August 1, 2006 Issue

Physics To Go 6 - Sun time/anti-particle

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Physics in Your World

The Analemma image
image copyright: Dennis di Cicco/Sky and Telescope; larger image

The Analemma

The photo shows a series of images of the sun photographed at the same time of day for a year. This pattern, called the analemma, results from both the elliptical orbit of Earth and the tilt of its axis. For more information, visit The Analemma.

Also, to see similar analemmas photographed at various times of day above Greece temples, go to the Stanford Solar Center. And to make an analemma on a globe, see the Analemma Project activity.

This feature was updated on July 2, 2009.

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Physics at Home

Colored Shadows

Try this Exploratorium activity to explore colored shadows. With red, green, and blue light bulbs, you'll cast shadows with interesting colors (one, when the blue light is blocked, is quite a surprise!). To investigate the colors in white light, visit another Exploratorium activity, How to Build a Spectroscope!. Be sure to do this project with the supervision of an adult.


From Physics Research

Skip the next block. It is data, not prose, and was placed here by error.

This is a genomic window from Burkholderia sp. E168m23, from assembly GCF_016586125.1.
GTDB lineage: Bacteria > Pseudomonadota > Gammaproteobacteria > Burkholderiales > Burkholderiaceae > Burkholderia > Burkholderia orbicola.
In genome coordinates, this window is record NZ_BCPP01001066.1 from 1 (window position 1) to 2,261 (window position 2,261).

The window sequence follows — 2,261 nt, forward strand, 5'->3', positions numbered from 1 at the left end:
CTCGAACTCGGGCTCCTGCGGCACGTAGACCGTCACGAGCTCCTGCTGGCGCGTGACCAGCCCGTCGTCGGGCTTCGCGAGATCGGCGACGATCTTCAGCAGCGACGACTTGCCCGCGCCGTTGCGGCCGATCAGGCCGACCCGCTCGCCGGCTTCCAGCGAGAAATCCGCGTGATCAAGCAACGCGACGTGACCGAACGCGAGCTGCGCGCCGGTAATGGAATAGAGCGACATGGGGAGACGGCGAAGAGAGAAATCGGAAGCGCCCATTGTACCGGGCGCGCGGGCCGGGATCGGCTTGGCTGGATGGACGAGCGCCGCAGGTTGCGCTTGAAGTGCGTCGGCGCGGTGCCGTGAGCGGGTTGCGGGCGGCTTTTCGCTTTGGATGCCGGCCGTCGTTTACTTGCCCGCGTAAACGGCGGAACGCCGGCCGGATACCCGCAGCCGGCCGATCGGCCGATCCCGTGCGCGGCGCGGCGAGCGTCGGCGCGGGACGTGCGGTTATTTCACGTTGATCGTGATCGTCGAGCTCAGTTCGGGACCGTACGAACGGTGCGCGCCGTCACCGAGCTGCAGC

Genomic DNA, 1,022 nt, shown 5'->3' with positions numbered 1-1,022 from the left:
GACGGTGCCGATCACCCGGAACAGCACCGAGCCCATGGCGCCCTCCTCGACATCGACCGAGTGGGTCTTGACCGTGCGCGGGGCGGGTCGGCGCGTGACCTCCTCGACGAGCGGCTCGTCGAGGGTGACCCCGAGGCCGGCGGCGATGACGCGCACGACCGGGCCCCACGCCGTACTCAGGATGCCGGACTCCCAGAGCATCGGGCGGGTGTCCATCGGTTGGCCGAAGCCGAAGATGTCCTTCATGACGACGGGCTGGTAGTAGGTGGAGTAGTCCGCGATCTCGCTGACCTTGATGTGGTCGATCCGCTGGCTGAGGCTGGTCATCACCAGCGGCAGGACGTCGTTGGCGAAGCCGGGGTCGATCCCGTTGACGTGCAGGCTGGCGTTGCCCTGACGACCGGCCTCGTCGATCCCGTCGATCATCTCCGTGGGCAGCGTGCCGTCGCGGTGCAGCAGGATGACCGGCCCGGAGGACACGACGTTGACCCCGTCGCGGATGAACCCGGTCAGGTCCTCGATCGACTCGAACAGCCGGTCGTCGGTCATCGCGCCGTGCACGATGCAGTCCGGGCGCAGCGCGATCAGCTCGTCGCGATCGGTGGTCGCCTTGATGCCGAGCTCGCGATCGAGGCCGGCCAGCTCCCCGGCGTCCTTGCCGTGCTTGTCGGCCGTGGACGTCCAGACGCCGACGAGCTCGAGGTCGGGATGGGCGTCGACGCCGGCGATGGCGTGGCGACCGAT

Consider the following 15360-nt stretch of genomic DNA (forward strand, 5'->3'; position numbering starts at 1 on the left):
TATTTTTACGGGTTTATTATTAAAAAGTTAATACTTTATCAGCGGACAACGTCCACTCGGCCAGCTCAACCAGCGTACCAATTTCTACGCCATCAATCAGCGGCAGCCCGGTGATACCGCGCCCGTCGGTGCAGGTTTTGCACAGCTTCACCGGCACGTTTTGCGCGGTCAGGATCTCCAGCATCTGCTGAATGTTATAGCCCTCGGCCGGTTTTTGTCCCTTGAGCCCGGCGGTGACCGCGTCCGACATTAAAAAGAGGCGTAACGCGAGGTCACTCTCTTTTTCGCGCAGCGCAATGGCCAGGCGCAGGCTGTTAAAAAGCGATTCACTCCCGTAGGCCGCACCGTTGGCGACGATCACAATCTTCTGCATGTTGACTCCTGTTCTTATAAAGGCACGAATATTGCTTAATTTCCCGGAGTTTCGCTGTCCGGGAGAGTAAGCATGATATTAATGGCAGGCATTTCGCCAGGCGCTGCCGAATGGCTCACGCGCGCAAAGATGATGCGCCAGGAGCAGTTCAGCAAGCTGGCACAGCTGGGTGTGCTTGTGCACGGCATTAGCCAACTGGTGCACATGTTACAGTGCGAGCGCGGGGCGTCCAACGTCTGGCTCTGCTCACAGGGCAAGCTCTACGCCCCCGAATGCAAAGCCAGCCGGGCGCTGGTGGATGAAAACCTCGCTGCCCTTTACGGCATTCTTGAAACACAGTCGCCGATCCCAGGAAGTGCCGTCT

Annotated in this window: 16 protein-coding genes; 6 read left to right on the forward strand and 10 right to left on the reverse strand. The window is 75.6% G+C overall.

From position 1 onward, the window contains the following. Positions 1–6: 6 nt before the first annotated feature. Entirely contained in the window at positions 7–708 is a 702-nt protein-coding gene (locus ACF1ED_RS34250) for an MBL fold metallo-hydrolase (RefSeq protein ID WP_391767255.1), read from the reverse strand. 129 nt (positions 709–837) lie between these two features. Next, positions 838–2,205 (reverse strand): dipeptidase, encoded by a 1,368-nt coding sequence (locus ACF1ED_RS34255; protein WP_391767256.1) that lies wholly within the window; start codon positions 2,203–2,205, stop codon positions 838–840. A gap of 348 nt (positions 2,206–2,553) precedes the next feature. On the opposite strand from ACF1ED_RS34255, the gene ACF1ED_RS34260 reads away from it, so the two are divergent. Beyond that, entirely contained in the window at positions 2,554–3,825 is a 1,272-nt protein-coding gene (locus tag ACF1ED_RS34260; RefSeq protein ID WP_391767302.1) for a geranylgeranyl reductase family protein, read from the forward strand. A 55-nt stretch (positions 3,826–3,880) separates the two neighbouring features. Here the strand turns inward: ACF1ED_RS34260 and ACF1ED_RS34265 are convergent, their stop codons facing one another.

The First Antiparticle image

The First Antiparticle

photo from Physical Review 43, 1034 (1933)

This photograph (hi-res version) provided evidence for the existence of antimatter. The curved track was made by a positron –the antiparticle of the electron--moving in a magnetic field. Note the change in curvature where the particle passed through a lead plate (seen edgewise in center). To learn more about interpreting this photo, see The First Antiparticle from Physical Review Focus. To find out more about antimatter, visit Antimatter, from CERN.

Worth a Look

A Visual Interpretation of the Table of Elements

Visit A Visual Interpretation of the Table of Elements for a novel periodic table that combines art and science with an icon for each element, based on its properties and its role in technology and culture. The site provides information about each element.

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